If you look at Haavard's blog on the Opera site, you will find a reference to run of the SVG 1.1 Test Suite on IE9. In contrast to Microsoft's SVG test suite (of about 104 individual tests in 7 areas), the W3C's test suite has 275 tests, each of which typically has a dozen or so subtests. On the standard test, IE9 passed 28.36 % of the tests. All other browsers are above 60%. Once SVG becomes viable, I expect that all of the other browsers will quickly advance into the 90%+ range. Opera is already well above 90%. So I welcome IE9 into the SVG crowd, but they are far behind the competition.
A skeptic, that is to say, anyone who can recall Microsoft's behavior over the past 20 years, might wonder if Microsoft ran the official SVG test suite on all competing browsers to find areas where they failed. They then built a second test where they know the others will fail. The developers then focused on implementing them correctly in IE9. This would give them bragging rights when they ran their specially crafted SVG test that focussed on these areas. But it would not help improve interoperability if they grade themselves on a new test, rather than the W2C test suite. I hope I a wrong, but like the little boy who cried wolf, Microsoft has a history of misleading the community.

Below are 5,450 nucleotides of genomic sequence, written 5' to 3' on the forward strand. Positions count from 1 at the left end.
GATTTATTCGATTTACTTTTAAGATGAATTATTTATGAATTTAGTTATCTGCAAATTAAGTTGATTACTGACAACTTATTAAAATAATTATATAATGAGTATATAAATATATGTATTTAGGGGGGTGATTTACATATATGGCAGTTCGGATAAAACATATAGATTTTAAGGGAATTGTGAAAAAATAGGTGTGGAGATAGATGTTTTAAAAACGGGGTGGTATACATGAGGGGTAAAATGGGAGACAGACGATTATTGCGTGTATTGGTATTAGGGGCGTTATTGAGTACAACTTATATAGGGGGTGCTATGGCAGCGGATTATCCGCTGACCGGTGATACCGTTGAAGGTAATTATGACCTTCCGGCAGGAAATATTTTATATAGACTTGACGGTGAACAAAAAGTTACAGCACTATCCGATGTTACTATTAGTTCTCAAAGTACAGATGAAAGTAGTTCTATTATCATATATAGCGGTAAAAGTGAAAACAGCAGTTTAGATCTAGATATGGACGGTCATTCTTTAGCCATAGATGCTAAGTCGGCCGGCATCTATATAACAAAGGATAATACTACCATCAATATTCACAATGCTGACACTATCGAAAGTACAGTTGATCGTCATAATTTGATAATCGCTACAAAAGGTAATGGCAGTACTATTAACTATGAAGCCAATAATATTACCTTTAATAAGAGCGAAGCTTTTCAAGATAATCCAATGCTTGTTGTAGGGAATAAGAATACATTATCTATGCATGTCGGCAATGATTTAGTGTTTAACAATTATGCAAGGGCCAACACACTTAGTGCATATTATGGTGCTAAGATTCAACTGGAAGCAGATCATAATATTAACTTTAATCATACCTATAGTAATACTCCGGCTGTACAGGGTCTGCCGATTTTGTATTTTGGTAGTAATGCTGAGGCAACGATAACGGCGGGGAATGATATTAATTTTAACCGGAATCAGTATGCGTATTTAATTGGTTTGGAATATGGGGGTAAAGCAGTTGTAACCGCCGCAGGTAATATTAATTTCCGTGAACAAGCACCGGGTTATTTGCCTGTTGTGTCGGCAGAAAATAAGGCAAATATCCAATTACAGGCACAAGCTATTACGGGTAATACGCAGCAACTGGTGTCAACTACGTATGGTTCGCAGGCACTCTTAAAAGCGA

In order to understand how these dots are optically active, you do indeed need quantum mechanics.
To me, 'nano' is just a word for the boundary between the quantum world and the classical world.
A CMOS sensor is smooth and fairly reflective, so it reflects a considerable fraction of the light. This reflected light does indeed cause flare. The second article states that the new sensors are black, so this new sensor could dramatically reduce flare.
You say you want more portable glass. However, you're still asking for a 700mm lens. You do realise, that in order to have 700mm lens at f/1, you need an entrance pupil with 700/1 = 700mm worth of diameter? Yup, that's right, 70cm of diameter in order to achieve f/1. Not sure that's ever going to be portable, mate.
To quote Frank Abagnale Jr., "I concur."
From wikipedia: (http://en.wikipedia.org/wiki/Baker-Nunn_camera#Baker-Nunn)
A dozen f/0.75 Baker-Nunn cameras with 20-inch apertures – each weighing 3.5 tons including a multiple axis mount allowing it to follow satellites in the sky – were used by the Smithsonian Astrophysical Observatory to track artificial satellites from the late 1950s to mid 1970s.
20 in *25 mm/inch = 500 mm. => 500 mm
If you point any of those cameras toward the sun, you will see flare. This is carefully explained in the video. To suppress flare, you need to stop reflections. On the glass, you can multilayer coatings. On the sensor, you can't do that. So you have to live with the reflection. If you have a concave lens element facing toward the camera body, you have a little concave mirror just waiting to reflect the specular reflection of the sun back onto your sensor. If the new sensors are black, they are not going to reflect much - so less flare.
The Canon 85mm f/1.2 is also a legend. And only about 2 grand.
If these lenses are only 'pretty good', you must be accustomed to the optics in research telescopes
You can be replaced by this computer.